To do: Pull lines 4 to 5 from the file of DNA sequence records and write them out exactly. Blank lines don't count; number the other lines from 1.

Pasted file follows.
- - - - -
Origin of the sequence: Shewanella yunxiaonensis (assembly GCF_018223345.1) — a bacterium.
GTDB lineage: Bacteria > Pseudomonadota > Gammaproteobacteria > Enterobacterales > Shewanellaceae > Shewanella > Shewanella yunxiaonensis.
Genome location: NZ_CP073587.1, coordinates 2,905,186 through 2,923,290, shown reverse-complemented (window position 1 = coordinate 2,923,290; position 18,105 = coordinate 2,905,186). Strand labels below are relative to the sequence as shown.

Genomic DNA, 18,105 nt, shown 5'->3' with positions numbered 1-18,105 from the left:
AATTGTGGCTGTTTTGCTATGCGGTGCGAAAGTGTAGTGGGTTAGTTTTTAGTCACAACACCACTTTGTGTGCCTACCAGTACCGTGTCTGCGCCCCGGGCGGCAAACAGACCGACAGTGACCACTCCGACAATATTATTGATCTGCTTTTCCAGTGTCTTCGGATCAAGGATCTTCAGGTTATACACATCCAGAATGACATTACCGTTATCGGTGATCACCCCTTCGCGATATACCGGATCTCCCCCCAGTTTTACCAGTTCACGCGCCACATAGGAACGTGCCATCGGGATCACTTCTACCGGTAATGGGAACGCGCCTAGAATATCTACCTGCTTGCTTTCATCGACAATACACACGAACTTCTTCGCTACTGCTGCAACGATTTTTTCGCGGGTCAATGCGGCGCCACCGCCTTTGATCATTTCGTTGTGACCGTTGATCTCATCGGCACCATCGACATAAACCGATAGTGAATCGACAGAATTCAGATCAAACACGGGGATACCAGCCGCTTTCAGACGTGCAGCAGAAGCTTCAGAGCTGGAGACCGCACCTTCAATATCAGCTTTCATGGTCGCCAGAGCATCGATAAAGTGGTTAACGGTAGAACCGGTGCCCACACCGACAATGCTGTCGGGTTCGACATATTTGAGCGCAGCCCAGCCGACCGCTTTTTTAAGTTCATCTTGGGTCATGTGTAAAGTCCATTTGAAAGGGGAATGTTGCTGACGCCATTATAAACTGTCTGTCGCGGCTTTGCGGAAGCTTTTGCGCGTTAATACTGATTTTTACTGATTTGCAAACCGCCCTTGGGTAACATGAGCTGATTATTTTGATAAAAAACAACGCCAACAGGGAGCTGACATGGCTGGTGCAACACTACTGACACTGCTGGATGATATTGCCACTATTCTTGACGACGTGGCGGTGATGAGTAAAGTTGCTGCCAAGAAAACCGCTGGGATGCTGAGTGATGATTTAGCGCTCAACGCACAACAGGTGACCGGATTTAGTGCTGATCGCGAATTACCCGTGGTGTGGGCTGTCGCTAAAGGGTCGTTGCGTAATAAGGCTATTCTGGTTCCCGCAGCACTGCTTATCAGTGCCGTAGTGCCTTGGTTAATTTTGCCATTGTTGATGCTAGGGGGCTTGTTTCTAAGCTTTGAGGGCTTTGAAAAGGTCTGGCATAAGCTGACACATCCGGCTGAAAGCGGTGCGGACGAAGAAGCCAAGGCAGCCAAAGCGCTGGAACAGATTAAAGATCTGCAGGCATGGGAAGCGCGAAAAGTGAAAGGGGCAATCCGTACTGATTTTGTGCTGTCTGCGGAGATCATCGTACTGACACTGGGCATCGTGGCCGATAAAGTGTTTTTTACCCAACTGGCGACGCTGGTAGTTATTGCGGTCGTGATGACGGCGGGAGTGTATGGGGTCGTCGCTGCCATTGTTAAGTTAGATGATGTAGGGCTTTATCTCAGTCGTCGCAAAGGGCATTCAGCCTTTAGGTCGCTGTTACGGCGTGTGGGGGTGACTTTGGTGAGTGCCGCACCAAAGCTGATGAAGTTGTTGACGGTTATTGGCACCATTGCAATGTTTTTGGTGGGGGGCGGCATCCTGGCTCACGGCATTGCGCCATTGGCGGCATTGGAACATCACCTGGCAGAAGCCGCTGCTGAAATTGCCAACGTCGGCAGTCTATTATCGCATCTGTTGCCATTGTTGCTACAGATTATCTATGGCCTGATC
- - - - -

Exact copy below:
Genomic DNA, 18,105 nt, shown 5'->3' with positions numbered 1-18,105 from the left:
AATTGTGGCTGTTTTGCTATGCGGTGCGAAAGTGTAGTGGGTTAGTTTTTAGTCACAACACCACTTTGTGTGCCTACCAGTACCGTGTCTGCGCCCCGGGCGGCAAACAGACCGACAGTGACCACTCCGACAATATTATTGATCTGCTTTTCCAGTGTCTTCGGATCAAGGATCTTCAGGTTATACACATCCAGAATGACATTACCGTTATCGGTGATCACCCCTTCGCGATATACCGGATCTCCCCCCAGTTTTACCAGTTCACGCGCCACATAGGAACGTGCCATCGGGATCACTTCTACCGGTAATGGGAACGCGCCTAGAATATCTACCTGCTTGCTTTCATCGACAATACACACGAACTTCTTCGCTACTGCTGCAACGATTTTTTCGCGGGTCAATGCGGCGCCACCGCCTTTGATCATTTCGTTGTGACCGTTGATCTCATCGGCACCATCGACATAAACCGATAGTGAATCGACAGAATTCAGATCAAACACGGGGATACCAGCCGCTTTCAGACGTGCAGCAGAAGCTTCAGAGCTGGAGACCGCACCTTCAATATCAGCTTTCATGGTCGCCAGAGCATCGATAAAGTGGTTAACGGTAGAACCGGTGCCCACACCGACAATGCTGTCGGGTTCGACATATTTGAGCGCAGCCCAGCCGACCGCTTTTTTAAGTTCATCTTGGGTCATGTGTAAAGTCCATTTGAAAGGGGAATGTTGCTGACGCCATTATAAACTGTCTGTCGCGGCTTTGCGGAAGCTTTTGCGCGTTAATACTGATTTTTACTGATTTGCAAACCGCCCTTGGGTAACATGAGCTGATTATTTTGATAAAAAACAACGCCAACAGGGAGCTGACATGGCTGGTGCAACACTACTGACACTGCTGGATGATATTGCCACTATTCTTGACGACGTGGCGGTGATGAGTAAAGTTGCTGCCAAGAAAACCGCTGGGATGCTGAGTGATGATTTAGCGCTCAACGCACAACAGGTGACCGGATTTAGTGCTGATCGCGAATTACCCGTGGTGTGGGCTGTCGCTAAAGGGTCGTTGCGTAATAAGGCTATTCTGGTTCCCGCAGCACTGCTTATCAGTGCCGTAGTGCCTTGGTTAATTTTGCCATTGTTGATGCTAGGGGGCTTGTTTCTAAGCTTTGAGGGCTTTGAAAAGGTCTGGCATAAGCTGACACATCCGGCTGAAAGCGGTGCGGACGAAGAAGCCAAGGCAGCCAAAGCGCTGGAACAGATTAAAGATCTGCAGGCATGGGAAGCGCGAAAAGTGAAAGGGGCAATCCGTACTGATTTTGTGCTGTCTGCGGAGATCATCGTACTGACACTGGGCATCGTGGCCGATAAAGTGTTTTTTACCCAACTGGCGACGCTGGTAGTTATTGCGGTCGTGATGACGGCGGGAGTGTATGGGGTCGTCGCTGCCATTGTTAAGTTAGATGATGTAGGGCTTTATCTCAGTCGTCGCAAAGGGCATTCAGCCTTTAGGTCGCTGTTACGGCGTGTGGGGGTGACTTTGGTGAGTGCCGCACCAAAGCTGATGAAGTTGTTGACGGTTATTGGCACCATTGCAATGTTTTTGGTGGGGGGCGGCATCCTGGCTCACGGCATTGCGCCATTGGCGGCATTGGAACATCACCTGGCAGAAGCCGCTGCTGAAATTGCCAACGTCGGCAGTCTATTATCGCATCTGTTGCCATTGTTGCTACAGATTATCTATGGCCTGATC